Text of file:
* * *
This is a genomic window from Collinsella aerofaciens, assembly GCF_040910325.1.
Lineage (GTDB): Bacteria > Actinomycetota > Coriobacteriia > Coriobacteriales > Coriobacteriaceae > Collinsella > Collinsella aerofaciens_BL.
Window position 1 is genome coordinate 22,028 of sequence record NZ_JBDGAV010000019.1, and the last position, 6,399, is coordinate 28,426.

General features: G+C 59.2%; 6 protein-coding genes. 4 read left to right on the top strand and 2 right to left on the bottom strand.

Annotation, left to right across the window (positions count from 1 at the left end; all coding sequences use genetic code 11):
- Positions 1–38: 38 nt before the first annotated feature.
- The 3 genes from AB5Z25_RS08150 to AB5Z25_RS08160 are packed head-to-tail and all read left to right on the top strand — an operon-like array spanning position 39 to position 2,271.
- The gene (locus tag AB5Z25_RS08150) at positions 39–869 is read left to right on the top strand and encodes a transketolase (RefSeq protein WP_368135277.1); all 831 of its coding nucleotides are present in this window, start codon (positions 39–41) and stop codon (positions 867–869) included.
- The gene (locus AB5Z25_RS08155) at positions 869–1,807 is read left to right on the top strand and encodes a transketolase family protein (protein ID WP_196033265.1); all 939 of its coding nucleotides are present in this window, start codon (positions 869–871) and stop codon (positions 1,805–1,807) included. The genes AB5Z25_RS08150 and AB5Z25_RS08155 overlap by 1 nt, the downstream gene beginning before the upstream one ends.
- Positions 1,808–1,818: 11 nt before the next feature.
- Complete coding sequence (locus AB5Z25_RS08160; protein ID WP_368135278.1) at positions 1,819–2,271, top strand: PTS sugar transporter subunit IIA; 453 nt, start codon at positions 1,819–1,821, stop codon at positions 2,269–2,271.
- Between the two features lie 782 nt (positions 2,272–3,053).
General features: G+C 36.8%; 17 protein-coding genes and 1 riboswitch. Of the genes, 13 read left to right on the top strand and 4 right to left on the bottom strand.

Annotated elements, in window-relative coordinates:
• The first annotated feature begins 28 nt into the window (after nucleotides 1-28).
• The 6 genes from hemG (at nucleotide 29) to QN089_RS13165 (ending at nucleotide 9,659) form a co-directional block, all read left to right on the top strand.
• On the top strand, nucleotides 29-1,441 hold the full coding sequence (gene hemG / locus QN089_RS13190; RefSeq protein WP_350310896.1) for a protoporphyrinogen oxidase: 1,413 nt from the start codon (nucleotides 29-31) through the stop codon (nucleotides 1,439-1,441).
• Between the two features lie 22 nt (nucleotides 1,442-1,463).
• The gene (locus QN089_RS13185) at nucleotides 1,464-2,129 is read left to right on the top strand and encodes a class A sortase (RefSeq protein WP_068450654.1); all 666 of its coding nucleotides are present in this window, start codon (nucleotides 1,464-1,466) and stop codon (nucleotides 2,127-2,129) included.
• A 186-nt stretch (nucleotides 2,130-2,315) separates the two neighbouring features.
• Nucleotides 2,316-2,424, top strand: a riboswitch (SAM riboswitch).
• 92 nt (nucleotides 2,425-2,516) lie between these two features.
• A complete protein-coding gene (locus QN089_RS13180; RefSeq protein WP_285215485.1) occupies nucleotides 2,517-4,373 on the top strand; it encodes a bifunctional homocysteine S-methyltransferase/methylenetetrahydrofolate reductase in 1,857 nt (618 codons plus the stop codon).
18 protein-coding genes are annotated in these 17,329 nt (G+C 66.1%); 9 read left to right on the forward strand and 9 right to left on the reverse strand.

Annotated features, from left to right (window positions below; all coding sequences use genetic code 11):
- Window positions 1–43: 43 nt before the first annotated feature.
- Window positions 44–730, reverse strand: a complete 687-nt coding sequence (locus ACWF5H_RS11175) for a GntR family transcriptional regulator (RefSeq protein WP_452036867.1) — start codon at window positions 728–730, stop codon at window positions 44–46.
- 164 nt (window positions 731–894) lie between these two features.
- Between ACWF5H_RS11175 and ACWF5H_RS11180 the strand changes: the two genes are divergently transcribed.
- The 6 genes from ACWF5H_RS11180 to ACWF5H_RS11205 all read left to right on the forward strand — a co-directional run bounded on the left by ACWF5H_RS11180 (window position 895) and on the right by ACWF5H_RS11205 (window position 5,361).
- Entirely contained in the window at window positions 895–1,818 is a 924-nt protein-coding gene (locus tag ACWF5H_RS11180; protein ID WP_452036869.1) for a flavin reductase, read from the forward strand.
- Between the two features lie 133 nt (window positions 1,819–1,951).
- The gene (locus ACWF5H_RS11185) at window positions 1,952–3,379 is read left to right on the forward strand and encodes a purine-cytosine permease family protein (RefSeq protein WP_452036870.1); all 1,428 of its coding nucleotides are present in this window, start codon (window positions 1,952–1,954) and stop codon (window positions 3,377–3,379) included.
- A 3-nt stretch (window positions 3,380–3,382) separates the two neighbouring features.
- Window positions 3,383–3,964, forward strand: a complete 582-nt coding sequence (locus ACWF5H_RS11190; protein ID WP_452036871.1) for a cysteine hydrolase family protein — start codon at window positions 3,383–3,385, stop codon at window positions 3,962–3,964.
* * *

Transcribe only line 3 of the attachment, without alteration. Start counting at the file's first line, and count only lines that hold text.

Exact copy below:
Window position 1 is genome coordinate 22,028 of sequence record NZ_JBDGAV010000019.1, and the last position, 6,399, is coordinate 28,426.